Can Art Be Oppressive?

Photograph of a bronze sculpture from below the hoof of a horse.
Photographs by Ira Gardner

A couple of weeks ago I received an artist newsletter in my email that was discussing the issues surrounding the controversy about removing confederate monuments. The author describes a group of art conservators debating the merits of removing monuments that depict confederate military leaders. They acknowledge that public art can be an “instrument of power” while also contemplating the artistic merit of the monuments. One conservator remarked, “the sculptural rendering of that horse’s flank is magnificent!”

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Dance: A Celebration of Human Expression

Vytal Movement Dance Company member Lauren Hovick. Photograph by Ira Gardner © 2020.

Over my more than 30 years of experience as a professional photographer dance has emerged as one of the most significant subjects in my work.  To me the image of human bodies in rhythmic motion within a finite space is a portrayal of the deepest emotional essence of a human being.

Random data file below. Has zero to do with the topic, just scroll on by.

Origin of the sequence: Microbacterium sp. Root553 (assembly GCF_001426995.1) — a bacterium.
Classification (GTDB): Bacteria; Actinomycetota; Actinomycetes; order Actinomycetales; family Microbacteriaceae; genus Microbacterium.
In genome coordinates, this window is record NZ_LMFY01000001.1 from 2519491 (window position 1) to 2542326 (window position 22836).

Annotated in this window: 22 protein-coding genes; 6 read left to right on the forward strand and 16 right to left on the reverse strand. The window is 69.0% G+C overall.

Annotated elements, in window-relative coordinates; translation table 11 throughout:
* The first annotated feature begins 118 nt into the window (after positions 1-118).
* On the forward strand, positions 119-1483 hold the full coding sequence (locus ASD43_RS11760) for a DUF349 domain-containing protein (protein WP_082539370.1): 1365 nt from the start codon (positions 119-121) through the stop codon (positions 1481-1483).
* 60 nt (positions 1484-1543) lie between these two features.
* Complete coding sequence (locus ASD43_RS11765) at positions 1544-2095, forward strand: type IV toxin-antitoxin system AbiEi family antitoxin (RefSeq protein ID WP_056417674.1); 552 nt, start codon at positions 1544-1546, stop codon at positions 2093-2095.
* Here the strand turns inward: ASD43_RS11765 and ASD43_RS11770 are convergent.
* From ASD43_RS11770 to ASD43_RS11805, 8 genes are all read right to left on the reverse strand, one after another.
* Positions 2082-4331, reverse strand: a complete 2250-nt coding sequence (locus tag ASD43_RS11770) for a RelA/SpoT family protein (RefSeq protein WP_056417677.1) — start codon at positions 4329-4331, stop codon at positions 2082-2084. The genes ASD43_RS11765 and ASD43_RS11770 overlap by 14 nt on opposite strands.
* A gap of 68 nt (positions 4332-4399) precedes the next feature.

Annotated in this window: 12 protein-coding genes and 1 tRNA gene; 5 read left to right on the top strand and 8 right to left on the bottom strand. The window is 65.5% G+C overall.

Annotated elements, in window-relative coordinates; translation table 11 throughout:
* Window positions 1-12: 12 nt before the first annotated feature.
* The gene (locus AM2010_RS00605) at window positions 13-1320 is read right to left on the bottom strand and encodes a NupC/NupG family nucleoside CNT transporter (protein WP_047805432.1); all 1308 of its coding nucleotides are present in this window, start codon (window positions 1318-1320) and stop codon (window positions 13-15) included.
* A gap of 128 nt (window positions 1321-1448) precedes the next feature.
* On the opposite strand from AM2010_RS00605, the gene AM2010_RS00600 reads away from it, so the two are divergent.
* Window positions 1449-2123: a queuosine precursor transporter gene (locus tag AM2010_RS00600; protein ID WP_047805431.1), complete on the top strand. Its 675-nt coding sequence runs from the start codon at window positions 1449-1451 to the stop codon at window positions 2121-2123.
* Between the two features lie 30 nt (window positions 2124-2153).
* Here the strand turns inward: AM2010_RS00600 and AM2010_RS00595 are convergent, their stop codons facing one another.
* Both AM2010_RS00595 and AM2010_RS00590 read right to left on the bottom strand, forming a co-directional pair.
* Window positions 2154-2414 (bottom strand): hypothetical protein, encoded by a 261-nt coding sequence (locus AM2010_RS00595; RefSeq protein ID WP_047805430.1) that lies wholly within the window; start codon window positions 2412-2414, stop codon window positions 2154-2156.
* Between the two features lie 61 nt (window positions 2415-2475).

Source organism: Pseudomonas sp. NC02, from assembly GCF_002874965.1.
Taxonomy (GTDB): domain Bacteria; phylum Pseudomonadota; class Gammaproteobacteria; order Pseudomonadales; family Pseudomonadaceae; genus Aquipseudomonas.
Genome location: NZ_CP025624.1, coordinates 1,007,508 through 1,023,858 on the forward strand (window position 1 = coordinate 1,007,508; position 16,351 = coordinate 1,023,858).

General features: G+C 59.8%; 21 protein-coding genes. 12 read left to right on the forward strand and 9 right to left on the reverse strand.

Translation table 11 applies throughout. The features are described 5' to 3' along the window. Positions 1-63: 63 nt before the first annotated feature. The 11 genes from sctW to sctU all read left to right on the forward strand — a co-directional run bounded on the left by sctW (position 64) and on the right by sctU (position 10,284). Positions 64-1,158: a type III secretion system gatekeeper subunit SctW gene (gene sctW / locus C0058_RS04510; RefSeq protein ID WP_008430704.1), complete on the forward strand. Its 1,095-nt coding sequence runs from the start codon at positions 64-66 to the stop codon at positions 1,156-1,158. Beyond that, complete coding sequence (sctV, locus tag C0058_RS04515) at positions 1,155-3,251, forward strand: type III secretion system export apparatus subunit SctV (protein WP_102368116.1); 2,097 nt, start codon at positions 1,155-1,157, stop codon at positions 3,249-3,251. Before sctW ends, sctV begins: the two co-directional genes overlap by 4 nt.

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In search of beauty in Math and Art

Cell phone journal image taken 1/9/2018 while walking back to my studio from the Fed Ex store where I was shipping artwork to a customer.

This week for me was about thinking about creativity and identifying what photography has in common with drawing and painting.  By exploring the way in which a drawing provides simplicity, value, and the camera provides framing I was able to see where these three elements address every design element.

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Memories of a Life on a Schedule

As I was cleaning out my flat files this week I came across a peculiar digital composite image that I had made and transferred on to a 5×7 piece of glass.

It was a still life I had done about 15 years ago during a stressful time when I had a life threatening health condition that required me to take pills and give my self shots multiple times a day.  It made me feel fragile and made life seem precious.

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